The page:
Green and beige background with letter tiles spelling out wage garnishment

G is for Garnishment

G is for garnishment. Wage garnishment is one of the most common types of garnishment. The IRS can garnish or legally seize any income you make to satisfy federal tax debt or taxes owed.

Garnishments can apply to your hourly wages, salary, commissions, and bonuses.

When the IRS seeks to garnish your wages for a tax debt that you owe, it will first send you a written notice that sets out the amounts that you owe. The notice will include the tax, penalties, and interest. This notice should also provide you with a due date by which you must pay the balances in full. Assuming that you do not pay the balance in full, you later will receive another notice, entitled “Final Notice of Intent to Levy.” Once thirty days have passed from the time you have received the final notice, and you still have failed to pay the balance due, the IRS can proceed with garnishing your income.

The law places limits on the amount that a creditor can garnish from your wages. These normal limits do not apply to the IRS. The tax code requires the IRS to leave you with a certain amount of income after garnishing your wages to pay your tax debt. The tax code contains a table that corresponds to the number of exemptions that you claim for tax purposes. It tells the amount necessary for you and your family to pay for basic living necessities. Unfortunately, a garnishment by the IRS can amount to 70% or more of your income.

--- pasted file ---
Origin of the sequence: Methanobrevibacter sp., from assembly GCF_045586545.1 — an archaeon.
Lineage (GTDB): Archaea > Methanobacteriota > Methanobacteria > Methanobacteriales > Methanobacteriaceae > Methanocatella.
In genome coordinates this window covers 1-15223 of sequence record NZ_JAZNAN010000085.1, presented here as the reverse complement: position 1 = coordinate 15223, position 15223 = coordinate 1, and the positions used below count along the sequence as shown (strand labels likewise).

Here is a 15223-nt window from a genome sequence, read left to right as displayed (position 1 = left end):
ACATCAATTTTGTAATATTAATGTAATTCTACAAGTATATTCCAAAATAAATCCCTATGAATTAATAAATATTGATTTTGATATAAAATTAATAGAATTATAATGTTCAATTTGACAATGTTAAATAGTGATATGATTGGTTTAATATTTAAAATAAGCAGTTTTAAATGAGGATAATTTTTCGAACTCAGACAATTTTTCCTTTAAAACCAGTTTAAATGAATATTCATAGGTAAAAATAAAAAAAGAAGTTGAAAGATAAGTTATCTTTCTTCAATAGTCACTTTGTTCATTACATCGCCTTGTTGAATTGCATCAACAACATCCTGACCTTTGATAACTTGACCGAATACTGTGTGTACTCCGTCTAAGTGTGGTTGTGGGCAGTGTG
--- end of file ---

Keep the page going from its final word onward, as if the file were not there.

There are several different ways in which you can resolve your problem with the IRS. To stop a wage garnishment, you must get back into good standing with the IRS, either by paying your balance in full or entering into a tax payment plan or some other type of resolution.

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